Posts : 13,185
    Windows 10 Pro
       #6

    Could be. That's about where my expertise ends!

    Anyway, if you can't enable it, it isn't doing any good anyway.
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  7. dalchina's Avatar
    Posts : 24,054
    Win 10 Pro (1903)
       #7

    For clarification after re-reading and seeing your partition layout.. I realise you were referring to the Recovery partition Win 10 created. This is needed to support automatic recovery and troubleshooting options. So you don't need it when all is well.. but it's there to support, well, recovery.

    It is worth reading through the links I posted- you may find an answer there. Lots of detail, and a case resolved as an example.
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  8. SoFine409's Avatar
    Posts : 1,084
    Win10 Pro
    Thread Starter
       #8

    dalchina said:
    For clarification after re-reading and seeing your partition layout.. I realise you were referring to the Recovery partition Win 10 created. This is needed to support automatic recovery and troubleshooting options. So you don't need it when all is well.. but it's there to support, well, recovery.

    It is worth reading through the links I posted- you may find an answer there. Lots of detail, and a case resolved as an example.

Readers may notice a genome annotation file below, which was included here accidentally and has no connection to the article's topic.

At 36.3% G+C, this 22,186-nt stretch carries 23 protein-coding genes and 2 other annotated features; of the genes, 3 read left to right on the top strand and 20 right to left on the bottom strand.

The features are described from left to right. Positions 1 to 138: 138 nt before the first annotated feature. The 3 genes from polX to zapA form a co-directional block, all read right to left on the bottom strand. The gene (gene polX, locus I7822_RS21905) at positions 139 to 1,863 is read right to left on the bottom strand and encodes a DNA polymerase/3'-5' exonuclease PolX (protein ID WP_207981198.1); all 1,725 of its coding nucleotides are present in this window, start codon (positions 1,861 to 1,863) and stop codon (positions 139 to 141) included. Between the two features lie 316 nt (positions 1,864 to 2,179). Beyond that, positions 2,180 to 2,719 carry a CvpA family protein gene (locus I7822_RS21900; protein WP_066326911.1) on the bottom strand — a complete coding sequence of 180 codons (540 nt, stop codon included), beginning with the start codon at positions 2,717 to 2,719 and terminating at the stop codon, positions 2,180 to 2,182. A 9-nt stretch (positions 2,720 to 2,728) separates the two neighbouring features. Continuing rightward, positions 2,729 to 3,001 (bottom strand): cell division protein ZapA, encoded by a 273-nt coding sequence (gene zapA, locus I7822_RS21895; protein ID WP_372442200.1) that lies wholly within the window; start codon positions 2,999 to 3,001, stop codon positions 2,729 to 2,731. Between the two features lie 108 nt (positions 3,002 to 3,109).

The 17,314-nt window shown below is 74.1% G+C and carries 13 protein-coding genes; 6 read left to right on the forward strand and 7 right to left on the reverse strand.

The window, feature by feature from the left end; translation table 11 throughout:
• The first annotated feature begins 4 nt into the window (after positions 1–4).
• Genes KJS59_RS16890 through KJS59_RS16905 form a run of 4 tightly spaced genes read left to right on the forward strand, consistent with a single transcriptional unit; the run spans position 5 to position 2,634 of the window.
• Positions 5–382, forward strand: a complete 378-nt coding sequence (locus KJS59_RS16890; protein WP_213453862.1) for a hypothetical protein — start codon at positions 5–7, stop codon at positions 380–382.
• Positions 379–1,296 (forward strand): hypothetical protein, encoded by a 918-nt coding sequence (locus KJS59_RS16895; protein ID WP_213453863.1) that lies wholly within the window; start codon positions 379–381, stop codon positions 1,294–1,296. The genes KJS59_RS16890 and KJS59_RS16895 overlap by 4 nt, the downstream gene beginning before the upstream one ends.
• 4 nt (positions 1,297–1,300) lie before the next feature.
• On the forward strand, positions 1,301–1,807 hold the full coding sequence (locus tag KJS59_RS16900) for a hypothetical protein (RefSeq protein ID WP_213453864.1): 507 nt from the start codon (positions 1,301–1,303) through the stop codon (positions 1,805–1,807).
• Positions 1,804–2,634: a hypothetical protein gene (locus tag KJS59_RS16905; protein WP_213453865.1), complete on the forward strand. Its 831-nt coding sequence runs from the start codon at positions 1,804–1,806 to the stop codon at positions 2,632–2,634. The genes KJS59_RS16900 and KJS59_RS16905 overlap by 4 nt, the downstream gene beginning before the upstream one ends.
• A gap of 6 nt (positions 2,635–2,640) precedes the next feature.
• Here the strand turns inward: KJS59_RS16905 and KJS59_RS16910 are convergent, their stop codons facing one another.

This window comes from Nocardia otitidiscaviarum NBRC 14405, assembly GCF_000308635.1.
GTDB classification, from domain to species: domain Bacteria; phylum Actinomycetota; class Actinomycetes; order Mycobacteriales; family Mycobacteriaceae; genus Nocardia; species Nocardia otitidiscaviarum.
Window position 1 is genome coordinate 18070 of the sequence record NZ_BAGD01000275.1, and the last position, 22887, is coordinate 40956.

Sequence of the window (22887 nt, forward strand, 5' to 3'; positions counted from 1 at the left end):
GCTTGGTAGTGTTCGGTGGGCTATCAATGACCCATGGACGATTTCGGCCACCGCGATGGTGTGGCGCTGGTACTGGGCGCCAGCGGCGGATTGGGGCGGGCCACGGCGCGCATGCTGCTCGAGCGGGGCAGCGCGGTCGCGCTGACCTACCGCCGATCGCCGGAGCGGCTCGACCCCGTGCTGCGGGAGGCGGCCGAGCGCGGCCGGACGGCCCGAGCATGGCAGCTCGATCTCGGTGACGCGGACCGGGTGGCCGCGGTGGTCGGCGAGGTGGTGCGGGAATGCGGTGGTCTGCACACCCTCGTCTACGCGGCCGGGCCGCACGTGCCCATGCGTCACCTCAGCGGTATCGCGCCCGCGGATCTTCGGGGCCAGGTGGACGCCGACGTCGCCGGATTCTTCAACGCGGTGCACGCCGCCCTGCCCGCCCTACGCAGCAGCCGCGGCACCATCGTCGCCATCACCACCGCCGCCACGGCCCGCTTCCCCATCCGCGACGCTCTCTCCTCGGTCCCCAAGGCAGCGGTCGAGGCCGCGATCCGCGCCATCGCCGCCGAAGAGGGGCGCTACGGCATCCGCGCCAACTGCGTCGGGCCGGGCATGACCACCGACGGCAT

Hi dalchina. Thank you for getting back to me about this. I did in fact read all the links that you provided as well as more that I found. It was all very informative. As a matter of fact I worked on this for many hours last night but was never able to get the recovery partition functional. From what I've learned the AU somehow damaged the links to the recovery partition. Not having a SRP where it (the AU) could update the recovery files may have been a factor. AU was definitely not without issues. All things considered I'm not very worried since I have a functioning USB Recovery Drive and full system images.

    However, I am curious about this issue. I'm fortunate that I have another similar model PC (Dell 8700) with a normal SRP and a functioning recovery environment so I've been poking around both systems looking for answers. I may try later today to do a clean install on the problem PC and then restore the OS but eliminating the boot files from it so as not to duplicate the SRP boot files. I think it might fail be a variety of reason but I have a new image that I can use to restore to if it does. If I make any breakthroughs I shall repost for all to see and learn.
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  9. dalchina's Avatar
    Posts : 24,054
    Win 10 Pro (1903)
       #9

    Ok, thanks.
    To save you reinstalling programs and reconfiguring: